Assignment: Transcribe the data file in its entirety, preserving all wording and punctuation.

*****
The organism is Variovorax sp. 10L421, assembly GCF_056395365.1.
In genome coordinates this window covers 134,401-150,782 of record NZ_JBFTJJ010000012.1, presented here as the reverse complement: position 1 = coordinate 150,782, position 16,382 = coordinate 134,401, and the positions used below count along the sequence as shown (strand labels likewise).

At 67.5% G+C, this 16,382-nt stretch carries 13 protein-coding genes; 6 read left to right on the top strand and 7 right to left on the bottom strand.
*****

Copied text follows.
The organism is Variovorax sp. 10L421, assembly GCF_056395365.1.
In genome coordinates this window covers 134,401-150,782 of record NZ_JBFTJJ010000012.1, presented here as the reverse complement: position 1 = coordinate 150,782, position 16,382 = coordinate 134,401, and the positions used below count along the sequence as shown (strand labels likewise).

At 67.5% G+C, this 16,382-nt stretch carries 13 protein-coding genes; 6 read left to right on the top strand and 7 right to left on the bottom strand.